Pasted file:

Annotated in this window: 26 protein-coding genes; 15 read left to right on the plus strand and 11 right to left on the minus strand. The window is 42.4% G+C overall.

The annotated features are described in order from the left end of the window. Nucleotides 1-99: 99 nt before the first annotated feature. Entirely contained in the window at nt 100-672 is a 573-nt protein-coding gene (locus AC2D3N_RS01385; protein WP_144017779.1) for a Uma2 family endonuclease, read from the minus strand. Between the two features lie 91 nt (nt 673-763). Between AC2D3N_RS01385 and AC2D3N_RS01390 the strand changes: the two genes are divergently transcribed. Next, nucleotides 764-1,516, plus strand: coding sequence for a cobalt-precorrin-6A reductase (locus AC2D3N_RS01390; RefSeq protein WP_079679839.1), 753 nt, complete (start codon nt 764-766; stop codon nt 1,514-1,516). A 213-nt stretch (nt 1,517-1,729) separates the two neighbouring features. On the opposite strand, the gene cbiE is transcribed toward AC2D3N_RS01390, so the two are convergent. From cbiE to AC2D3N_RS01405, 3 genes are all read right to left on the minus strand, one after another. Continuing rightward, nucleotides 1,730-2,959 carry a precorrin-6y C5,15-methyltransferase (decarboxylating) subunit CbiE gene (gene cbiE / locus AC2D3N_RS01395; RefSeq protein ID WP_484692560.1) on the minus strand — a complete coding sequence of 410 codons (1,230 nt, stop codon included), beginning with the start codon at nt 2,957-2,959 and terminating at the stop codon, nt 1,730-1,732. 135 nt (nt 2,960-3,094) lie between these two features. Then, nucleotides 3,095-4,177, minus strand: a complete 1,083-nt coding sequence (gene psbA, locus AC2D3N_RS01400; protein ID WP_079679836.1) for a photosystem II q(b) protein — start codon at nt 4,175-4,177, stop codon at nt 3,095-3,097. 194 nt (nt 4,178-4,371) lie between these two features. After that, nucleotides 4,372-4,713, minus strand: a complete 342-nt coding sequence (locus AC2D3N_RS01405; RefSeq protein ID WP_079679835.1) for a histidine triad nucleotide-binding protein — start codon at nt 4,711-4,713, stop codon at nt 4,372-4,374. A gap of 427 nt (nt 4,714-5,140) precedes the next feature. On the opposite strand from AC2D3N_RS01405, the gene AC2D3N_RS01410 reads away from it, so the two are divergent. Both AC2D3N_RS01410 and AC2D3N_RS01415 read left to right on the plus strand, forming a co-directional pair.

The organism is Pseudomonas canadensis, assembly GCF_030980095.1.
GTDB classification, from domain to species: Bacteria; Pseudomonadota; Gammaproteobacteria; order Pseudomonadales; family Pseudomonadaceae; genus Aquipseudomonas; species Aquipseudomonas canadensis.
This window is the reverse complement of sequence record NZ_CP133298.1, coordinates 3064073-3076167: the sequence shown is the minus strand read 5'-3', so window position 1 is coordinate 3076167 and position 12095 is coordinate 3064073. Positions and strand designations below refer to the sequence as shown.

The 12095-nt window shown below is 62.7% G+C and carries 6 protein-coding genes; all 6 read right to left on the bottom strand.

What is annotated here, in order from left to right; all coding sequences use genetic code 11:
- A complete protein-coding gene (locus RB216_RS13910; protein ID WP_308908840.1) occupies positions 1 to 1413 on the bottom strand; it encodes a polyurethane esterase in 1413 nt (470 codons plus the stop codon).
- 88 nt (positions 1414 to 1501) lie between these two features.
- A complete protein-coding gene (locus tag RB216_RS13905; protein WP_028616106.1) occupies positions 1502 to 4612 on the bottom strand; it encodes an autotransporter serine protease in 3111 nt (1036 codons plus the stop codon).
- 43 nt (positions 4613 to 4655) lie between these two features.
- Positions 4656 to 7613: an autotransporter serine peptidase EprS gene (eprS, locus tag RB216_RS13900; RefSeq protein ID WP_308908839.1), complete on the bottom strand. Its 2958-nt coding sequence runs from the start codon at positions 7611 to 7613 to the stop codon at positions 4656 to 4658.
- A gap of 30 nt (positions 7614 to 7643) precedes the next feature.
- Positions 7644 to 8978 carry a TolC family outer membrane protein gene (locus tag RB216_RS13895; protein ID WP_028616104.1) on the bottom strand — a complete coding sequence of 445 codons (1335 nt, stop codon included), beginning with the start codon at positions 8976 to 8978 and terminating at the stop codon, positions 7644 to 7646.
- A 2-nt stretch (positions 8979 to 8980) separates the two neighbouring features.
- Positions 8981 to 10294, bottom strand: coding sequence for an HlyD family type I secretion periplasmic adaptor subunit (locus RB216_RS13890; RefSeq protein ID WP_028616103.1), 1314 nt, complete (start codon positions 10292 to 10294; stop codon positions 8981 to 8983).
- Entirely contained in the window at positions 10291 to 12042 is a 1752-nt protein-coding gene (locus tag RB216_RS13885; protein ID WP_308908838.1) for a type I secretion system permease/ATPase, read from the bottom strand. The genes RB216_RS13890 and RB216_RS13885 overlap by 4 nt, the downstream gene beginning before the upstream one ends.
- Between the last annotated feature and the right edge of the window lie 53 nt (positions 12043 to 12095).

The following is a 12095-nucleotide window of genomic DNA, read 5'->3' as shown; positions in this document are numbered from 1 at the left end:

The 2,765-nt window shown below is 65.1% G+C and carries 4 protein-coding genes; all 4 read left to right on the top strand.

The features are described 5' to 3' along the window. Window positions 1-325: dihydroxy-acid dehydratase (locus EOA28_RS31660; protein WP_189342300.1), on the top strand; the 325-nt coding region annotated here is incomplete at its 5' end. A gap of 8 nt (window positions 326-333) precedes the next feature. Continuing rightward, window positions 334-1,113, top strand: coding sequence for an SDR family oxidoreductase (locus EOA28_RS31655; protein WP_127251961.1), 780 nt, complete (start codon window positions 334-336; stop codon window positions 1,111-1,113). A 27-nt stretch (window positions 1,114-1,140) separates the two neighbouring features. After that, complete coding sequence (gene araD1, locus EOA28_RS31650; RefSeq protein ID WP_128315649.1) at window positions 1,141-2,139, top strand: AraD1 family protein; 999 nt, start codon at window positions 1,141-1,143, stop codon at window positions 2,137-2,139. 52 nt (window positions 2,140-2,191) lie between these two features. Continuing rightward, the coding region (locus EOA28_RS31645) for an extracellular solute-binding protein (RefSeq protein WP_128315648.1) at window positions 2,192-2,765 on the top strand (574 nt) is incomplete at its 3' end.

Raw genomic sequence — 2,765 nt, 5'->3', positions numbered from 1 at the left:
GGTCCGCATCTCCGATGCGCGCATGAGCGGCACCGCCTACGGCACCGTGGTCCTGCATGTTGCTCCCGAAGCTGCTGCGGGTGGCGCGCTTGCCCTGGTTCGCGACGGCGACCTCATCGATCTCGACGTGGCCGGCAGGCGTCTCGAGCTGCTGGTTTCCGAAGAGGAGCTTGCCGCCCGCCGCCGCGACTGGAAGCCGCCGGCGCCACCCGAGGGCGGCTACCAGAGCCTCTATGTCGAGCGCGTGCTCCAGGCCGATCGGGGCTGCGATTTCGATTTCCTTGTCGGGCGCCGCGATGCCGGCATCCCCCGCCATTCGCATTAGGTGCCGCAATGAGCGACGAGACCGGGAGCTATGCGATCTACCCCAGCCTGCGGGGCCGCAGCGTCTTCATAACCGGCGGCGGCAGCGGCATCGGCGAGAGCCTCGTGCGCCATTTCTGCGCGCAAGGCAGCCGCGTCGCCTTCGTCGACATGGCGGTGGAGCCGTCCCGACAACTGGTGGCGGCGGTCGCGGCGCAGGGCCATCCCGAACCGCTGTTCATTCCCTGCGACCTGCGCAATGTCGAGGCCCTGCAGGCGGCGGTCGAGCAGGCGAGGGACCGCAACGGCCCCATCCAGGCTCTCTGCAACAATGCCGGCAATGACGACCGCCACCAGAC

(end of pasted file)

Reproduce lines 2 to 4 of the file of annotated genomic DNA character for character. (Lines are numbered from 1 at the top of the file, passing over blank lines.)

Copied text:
The annotated features are described in order from the left end of the window. Nucleotides 1-99: 99 nt before the first annotated feature. Entirely contained in the window at nt 100-672 is a 573-nt protein-coding gene (locus AC2D3N_RS01385; protein WP_144017779.1) for a Uma2 family endonuclease, read from the minus strand. Between the two features lie 91 nt (nt 673-763). Between AC2D3N_RS01385 and AC2D3N_RS01390 the strand changes: the two genes are divergently transcribed. Next, nucleotides 764-1,516, plus strand: coding sequence for a cobalt-precorrin-6A reductase (locus AC2D3N_RS01390; RefSeq protein WP_079679839.1), 753 nt, complete (start codon nt 764-766; stop codon nt 1,514-1,516). A 213-nt stretch (nt 1,517-1,729) separates the two neighbouring features. On the opposite strand, the gene cbiE is transcribed toward AC2D3N_RS01390, so the two are convergent. From cbiE to AC2D3N_RS01405, 3 genes are all read right to left on the minus strand, one after another. Continuing rightward, nucleotides 1,730-2,959 carry a precorrin-6y C5,15-methyltransferase (decarboxylating) subunit CbiE gene (gene cbiE / locus AC2D3N_RS01395; RefSeq protein ID WP_484692560.1) on the minus strand — a complete coding sequence of 410 codons (1,230 nt, stop codon included), beginning with the start codon at nt 2,957-2,959 and terminating at the stop codon, nt 1,730-1,732. 135 nt (nt 2,960-3,094) lie between these two features. Then, nucleotides 3,095-4,177, minus strand: a complete 1,083-nt coding sequence (gene psbA, locus AC2D3N_RS01400; protein ID WP_079679836.1) for a photosystem II q(b) protein — start codon at nt 4,175-4,177, stop codon at nt 3,095-3,097. 194 nt (nt 4,178-4,371) lie between these two features. After that, nucleotides 4,372-4,713, minus strand: a complete 342-nt coding sequence (locus AC2D3N_RS01405; RefSeq protein ID WP_079679835.1) for a histidine triad nucleotide-binding protein — start codon at nt 4,711-4,713, stop codon at nt 4,372-4,374. A gap of 427 nt (nt 4,714-5,140) precedes the next feature. On the opposite strand from AC2D3N_RS01405, the gene AC2D3N_RS01410 reads away from it, so the two are divergent. Both AC2D3N_RS01410 and AC2D3N_RS01415 read left to right on the plus strand, forming a co-directional pair.

The organism is Pseudomonas canadensis, assembly GCF_030980095.1.
GTDB classification, from domain to species: Bacteria; Pseudomonadota; Gammaproteobacteria; order Pseudomonadales; family Pseudomonadaceae; genus Aquipseudomonas; species Aquipseudomonas canadensis.